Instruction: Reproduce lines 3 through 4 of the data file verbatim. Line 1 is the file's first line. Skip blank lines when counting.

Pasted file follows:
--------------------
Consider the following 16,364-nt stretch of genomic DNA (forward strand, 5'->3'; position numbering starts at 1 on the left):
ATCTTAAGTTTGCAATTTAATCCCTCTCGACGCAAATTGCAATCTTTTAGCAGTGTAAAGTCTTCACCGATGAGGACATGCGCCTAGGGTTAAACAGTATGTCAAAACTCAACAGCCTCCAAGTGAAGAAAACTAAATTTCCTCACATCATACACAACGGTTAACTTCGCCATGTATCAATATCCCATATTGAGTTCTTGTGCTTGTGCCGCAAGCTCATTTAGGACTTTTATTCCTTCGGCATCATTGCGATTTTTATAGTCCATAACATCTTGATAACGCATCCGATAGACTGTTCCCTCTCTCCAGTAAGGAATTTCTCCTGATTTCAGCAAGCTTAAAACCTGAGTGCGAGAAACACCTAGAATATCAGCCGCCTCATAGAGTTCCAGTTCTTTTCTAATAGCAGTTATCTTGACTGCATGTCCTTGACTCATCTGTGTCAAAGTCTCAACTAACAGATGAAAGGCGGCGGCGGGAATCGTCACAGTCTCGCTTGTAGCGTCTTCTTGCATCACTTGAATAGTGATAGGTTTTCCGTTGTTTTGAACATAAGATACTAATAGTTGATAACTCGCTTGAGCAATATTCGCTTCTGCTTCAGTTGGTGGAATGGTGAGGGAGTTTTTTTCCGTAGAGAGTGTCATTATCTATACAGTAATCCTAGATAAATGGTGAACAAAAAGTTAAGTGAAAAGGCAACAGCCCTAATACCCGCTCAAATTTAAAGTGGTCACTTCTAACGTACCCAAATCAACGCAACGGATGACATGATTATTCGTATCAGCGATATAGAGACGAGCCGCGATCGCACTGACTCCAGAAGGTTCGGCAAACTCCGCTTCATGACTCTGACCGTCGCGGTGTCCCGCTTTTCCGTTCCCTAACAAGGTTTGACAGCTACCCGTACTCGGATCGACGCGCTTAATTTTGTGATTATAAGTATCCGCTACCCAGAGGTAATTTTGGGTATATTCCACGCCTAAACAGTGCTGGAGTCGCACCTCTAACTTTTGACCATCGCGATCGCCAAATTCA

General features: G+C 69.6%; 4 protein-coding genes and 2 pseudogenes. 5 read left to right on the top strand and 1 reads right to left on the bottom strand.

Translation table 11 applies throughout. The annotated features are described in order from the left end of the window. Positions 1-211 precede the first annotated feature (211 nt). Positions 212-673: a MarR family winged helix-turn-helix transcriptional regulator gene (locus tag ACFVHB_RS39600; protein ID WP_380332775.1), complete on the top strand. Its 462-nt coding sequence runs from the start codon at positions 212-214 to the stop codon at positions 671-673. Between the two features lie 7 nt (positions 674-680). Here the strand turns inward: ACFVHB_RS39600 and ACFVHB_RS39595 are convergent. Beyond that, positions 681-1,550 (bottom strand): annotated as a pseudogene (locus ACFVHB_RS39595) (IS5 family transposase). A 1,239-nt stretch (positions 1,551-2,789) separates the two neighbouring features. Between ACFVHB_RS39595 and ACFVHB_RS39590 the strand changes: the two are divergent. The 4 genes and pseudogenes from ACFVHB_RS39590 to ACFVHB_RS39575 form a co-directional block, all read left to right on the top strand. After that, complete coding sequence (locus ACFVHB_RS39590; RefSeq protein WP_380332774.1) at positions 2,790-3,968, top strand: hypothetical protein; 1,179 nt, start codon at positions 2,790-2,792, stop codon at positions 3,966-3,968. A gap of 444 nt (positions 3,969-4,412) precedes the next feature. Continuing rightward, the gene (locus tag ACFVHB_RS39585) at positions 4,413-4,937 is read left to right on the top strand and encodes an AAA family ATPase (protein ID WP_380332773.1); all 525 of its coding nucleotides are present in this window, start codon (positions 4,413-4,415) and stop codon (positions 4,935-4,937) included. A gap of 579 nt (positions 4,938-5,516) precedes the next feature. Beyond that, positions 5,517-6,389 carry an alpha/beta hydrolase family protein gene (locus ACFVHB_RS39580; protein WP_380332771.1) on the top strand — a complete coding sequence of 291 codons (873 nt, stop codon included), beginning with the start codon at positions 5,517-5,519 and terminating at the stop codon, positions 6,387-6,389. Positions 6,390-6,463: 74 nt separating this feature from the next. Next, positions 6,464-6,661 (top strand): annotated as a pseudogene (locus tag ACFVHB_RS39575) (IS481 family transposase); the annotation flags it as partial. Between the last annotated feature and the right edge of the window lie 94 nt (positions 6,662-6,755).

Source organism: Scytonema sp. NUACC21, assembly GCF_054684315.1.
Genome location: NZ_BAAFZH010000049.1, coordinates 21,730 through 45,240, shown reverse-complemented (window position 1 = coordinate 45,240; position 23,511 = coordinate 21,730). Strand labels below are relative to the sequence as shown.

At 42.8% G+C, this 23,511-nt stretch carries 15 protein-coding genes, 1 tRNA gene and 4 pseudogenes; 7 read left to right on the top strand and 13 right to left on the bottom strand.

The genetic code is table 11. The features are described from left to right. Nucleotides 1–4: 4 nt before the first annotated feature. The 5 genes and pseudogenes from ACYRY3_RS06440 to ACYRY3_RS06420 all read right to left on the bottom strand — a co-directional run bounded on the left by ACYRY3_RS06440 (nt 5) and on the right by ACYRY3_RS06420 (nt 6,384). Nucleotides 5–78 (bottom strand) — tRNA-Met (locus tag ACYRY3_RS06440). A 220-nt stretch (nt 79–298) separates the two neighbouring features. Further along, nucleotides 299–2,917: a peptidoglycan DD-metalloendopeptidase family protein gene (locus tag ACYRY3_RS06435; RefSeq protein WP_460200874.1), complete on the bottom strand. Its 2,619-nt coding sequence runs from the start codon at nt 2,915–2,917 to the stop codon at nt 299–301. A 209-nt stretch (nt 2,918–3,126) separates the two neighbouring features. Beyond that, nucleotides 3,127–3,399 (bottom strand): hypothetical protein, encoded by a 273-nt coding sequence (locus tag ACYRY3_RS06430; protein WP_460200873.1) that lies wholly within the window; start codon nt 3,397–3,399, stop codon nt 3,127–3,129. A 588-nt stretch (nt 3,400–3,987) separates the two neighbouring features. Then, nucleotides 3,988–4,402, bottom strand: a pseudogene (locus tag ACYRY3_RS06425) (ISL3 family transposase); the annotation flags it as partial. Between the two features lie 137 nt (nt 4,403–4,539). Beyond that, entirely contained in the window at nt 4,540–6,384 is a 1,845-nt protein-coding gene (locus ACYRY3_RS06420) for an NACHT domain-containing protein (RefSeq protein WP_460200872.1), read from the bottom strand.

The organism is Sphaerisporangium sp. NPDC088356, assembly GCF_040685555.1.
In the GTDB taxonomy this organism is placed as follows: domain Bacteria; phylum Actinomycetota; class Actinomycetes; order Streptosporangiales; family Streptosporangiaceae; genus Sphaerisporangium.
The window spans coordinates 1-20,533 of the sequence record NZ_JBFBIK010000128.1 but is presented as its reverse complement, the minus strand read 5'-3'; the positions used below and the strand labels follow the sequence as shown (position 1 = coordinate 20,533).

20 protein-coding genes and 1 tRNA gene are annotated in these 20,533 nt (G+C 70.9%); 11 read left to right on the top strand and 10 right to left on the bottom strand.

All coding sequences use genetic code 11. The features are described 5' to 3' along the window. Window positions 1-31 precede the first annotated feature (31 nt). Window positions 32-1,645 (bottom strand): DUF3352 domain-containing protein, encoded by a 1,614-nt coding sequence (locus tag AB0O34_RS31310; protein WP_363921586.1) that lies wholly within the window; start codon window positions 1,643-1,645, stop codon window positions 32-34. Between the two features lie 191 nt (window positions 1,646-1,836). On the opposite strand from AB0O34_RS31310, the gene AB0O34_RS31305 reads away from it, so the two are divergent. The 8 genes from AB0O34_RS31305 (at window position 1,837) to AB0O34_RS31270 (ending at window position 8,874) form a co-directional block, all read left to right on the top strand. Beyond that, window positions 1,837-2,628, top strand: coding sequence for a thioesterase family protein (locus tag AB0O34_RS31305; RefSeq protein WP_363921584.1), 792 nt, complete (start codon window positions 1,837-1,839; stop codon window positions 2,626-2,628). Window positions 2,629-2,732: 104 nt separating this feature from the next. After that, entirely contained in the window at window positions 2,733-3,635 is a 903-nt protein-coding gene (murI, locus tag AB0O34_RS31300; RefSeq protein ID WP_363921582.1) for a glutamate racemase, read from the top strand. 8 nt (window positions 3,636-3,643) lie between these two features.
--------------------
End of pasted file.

General features: G+C 69.6%; 4 protein-coding genes and 2 pseudogenes. 5 read left to right on the top strand and 1 reads right to left on the bottom strand.

Translation table 11 applies throughout. The annotated features are described in order from the left end of the window. Positions 1-211 precede the first annotated feature (211 nt). Positions 212-673: a MarR family winged helix-turn-helix transcriptional regulator gene (locus tag ACFVHB_RS39600; protein ID WP_380332775.1), complete on the top strand. Its 462-nt coding sequence runs from the start codon at positions 212-214 to the stop codon at positions 671-673. Between the two features lie 7 nt (positions 674-680). Here the strand turns inward: ACFVHB_RS39600 and ACFVHB_RS39595 are convergent. Beyond that, positions 681-1,550 (bottom strand): annotated as a pseudogene (locus ACFVHB_RS39595) (IS5 family transposase). A 1,239-nt stretch (positions 1,551-2,789) separates the two neighbouring features. Between ACFVHB_RS39595 and ACFVHB_RS39590 the strand changes: the two are divergent. The 4 genes and pseudogenes from ACFVHB_RS39590 to ACFVHB_RS39575 form a co-directional block, all read left to right on the top strand. After that, complete coding sequence (locus ACFVHB_RS39590; RefSeq protein WP_380332774.1) at positions 2,790-3,968, top strand: hypothetical protein; 1,179 nt, start codon at positions 2,790-2,792, stop codon at positions 3,966-3,968. A gap of 444 nt (positions 3,969-4,412) precedes the next feature. Continuing rightward, the gene (locus tag ACFVHB_RS39585) at positions 4,413-4,937 is read left to right on the top strand and encodes an AAA family ATPase (protein ID WP_380332773.1); all 525 of its coding nucleotides are present in this window, start codon (positions 4,413-4,415) and stop codon (positions 4,935-4,937) included. A gap of 579 nt (positions 4,938-5,516) precedes the next feature. Beyond that, positions 5,517-6,389 carry an alpha/beta hydrolase family protein gene (locus ACFVHB_RS39580; protein WP_380332771.1) on the top strand — a complete coding sequence of 291 codons (873 nt, stop codon included), beginning with the start codon at positions 5,517-5,519 and terminating at the stop codon, positions 6,387-6,389. Positions 6,390-6,463: 74 nt separating this feature from the next. Next, positions 6,464-6,661 (top strand): annotated as a pseudogene (locus tag ACFVHB_RS39575) (IS481 family transposase); the annotation flags it as partial. Between the last annotated feature and the right edge of the window lie 94 nt (positions 6,662-6,755).